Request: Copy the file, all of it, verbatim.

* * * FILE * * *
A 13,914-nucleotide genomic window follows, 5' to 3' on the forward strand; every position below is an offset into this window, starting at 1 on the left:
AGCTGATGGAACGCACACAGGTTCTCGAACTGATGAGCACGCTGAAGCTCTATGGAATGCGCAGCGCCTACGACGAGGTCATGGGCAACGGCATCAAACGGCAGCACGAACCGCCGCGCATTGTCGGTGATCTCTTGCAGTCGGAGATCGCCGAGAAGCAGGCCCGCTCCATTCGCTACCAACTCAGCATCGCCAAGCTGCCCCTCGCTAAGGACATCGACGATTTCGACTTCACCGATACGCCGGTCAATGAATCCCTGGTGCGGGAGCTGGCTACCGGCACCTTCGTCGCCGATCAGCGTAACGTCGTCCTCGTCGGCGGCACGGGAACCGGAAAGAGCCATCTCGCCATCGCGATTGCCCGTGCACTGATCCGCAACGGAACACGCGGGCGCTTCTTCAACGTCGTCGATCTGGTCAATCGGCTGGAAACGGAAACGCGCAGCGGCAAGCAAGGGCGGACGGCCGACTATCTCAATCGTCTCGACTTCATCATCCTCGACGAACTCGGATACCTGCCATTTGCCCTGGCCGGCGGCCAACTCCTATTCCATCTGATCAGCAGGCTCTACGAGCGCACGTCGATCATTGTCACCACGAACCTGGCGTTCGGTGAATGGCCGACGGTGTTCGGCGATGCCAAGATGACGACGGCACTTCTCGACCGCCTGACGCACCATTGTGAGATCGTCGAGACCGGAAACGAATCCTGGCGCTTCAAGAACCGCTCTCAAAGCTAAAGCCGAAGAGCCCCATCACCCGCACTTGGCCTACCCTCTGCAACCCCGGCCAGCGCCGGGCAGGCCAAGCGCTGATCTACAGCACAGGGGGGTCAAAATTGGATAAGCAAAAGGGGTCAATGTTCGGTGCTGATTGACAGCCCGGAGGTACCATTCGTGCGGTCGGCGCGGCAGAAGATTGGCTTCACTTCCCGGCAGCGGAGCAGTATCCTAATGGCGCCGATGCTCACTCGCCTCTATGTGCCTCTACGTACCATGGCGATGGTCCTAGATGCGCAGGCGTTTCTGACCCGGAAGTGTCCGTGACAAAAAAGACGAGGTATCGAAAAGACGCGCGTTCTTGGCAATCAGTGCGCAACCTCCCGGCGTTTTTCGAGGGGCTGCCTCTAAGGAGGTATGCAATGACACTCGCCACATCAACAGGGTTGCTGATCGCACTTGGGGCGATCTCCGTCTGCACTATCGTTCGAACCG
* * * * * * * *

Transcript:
A 13,914-nucleotide genomic window follows, 5' to 3' on the forward strand; every position below is an offset into this window, starting at 1 on the left:
AGCTGATGGAACGCACACAGGTTCTCGAACTGATGAGCACGCTGAAGCTCTATGGAATGCGCAGCGCCTACGACGAGGTCATGGGCAACGGCATCAAACGGCAGCACGAACCGCCGCGCATTGTCGGTGATCTCTTGCAGTCGGAGATCGCCGAGAAGCAGGCCCGCTCCATTCGCTACCAACTCAGCATCGCCAAGCTGCCCCTCGCTAAGGACATCGACGATTTCGACTTCACCGATACGCCGGTCAATGAATCCCTGGTGCGGGAGCTGGCTACCGGCACCTTCGTCGCCGATCAGCGTAACGTCGTCCTCGTCGGCGGCACGGGAACCGGAAAGAGCCATCTCGCCATCGCGATTGCCCGTGCACTGATCCGCAACGGAACACGCGGGCGCTTCTTCAACGTCGTCGATCTGGTCAATCGGCTGGAAACGGAAACGCGCAGCGGCAAGCAAGGGCGGACGGCCGACTATCTCAATCGTCTCGACTTCATCATCCTCGACGAACTCGGATACCTGCCATTTGCCCTGGCCGGCGGCCAACTCCTATTCCATCTGATCAGCAGGCTCTACGAGCGCACGTCGATCATTGTCACCACGAACCTGGCGTTCGGTGAATGGCCGACGGTGTTCGGCGATGCCAAGATGACGACGGCACTTCTCGACCGCCTGACGCACCATTGTGAGATCGTCGAGACCGGAAACGAATCCTGGCGCTTCAAGAACCGCTCTCAAAGCTAAAGCCGAAGAGCCCCATCACCCGCACTTGGCCTACCCTCTGCAACCCCGGCCAGCGCCGGGCAGGCCAAGCGCTGATCTACAGCACAGGGGGGTCAAAATTGGATAAGCAAAAGGGGTCAATGTTCGGTGCTGATTGACAGCCCGGAGGTACCATTCGTGCGGTCGGCGCGGCAGAAGATTGGCTTCACTTCCCGGCAGCGGAGCAGTATCCTAATGGCGCCGATGCTCACTCGCCTCTATGTGCCTCTACGTACCATGGCGATGGTCCTAGATGCGCAGGCGTTTCTGACCCGGAAGTGTCCGTGACAAAAAAGACGAGGTATCGAAAAGACGCGCGTTCTTGGCAATCAGTGCGCAACCTCCCGGCGTTTTTCGAGGGGCTGCCTCTAAGGAGGTATGCAATGACACTCGCCACATCAACAGGGTTGCTGATCGCACTTGGGGCGATCTCCGTCTGCACTATCGTTCGAACCG